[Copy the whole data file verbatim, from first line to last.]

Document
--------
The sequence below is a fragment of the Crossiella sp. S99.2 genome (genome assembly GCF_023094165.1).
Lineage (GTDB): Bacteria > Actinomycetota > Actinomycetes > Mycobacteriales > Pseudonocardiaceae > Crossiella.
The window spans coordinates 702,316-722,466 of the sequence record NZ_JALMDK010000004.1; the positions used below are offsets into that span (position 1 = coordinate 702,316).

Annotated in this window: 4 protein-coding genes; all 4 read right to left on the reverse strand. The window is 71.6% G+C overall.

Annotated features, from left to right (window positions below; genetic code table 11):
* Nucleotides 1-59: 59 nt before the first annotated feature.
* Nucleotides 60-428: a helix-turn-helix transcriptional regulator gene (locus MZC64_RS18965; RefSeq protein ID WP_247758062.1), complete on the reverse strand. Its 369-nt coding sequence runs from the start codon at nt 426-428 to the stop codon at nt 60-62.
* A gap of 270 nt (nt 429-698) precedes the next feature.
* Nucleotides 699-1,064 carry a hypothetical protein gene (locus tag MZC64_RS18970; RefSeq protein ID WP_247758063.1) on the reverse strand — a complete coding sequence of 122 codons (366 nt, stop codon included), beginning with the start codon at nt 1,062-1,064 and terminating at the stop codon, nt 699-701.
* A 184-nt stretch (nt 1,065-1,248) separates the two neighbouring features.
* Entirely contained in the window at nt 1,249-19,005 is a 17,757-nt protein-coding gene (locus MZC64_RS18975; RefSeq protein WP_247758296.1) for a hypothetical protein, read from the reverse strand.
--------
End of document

The sequence below is a fragment of the Crossiella sp. S99.2 genome (genome assembly GCF_023094165.1).
Lineage (GTDB): Bacteria > Actinomycetota > Actinomycetes > Mycobacteriales > Pseudonocardiaceae > Crossiella.
The window spans coordinates 702,316-722,466 of the sequence record NZ_JALMDK010000004.1; the positions used below are offsets into that span (position 1 = coordinate 702,316).

Annotated in this window: 4 protein-coding genes; all 4 read right to left on the reverse strand. The window is 71.6% G+C overall.

Annotated features, from left to right (window positions below; genetic code table 11):
* Nucleotides 1-59: 59 nt before the first annotated feature.
* Nucleotides 60-428: a helix-turn-helix transcriptional regulator gene (locus MZC64_RS18965; RefSeq protein ID WP_247758062.1), complete on the reverse strand. Its 369-nt coding sequence runs from the start codon at nt 426-428 to the stop codon at nt 60-62.
* A gap of 270 nt (nt 429-698) precedes the next feature.
* Nucleotides 699-1,064 carry a hypothetical protein gene (locus tag MZC64_RS18970; RefSeq protein ID WP_247758063.1) on the reverse strand — a complete coding sequence of 122 codons (366 nt, stop codon included), beginning with the start codon at nt 1,062-1,064 and terminating at the stop codon, nt 699-701.
* A 184-nt stretch (nt 1,065-1,248) separates the two neighbouring features.
* Entirely contained in the window at nt 1,249-19,005 is a 17,757-nt protein-coding gene (locus MZC64_RS18975; RefSeq protein WP_247758296.1) for a hypothetical protein, read from the reverse strand.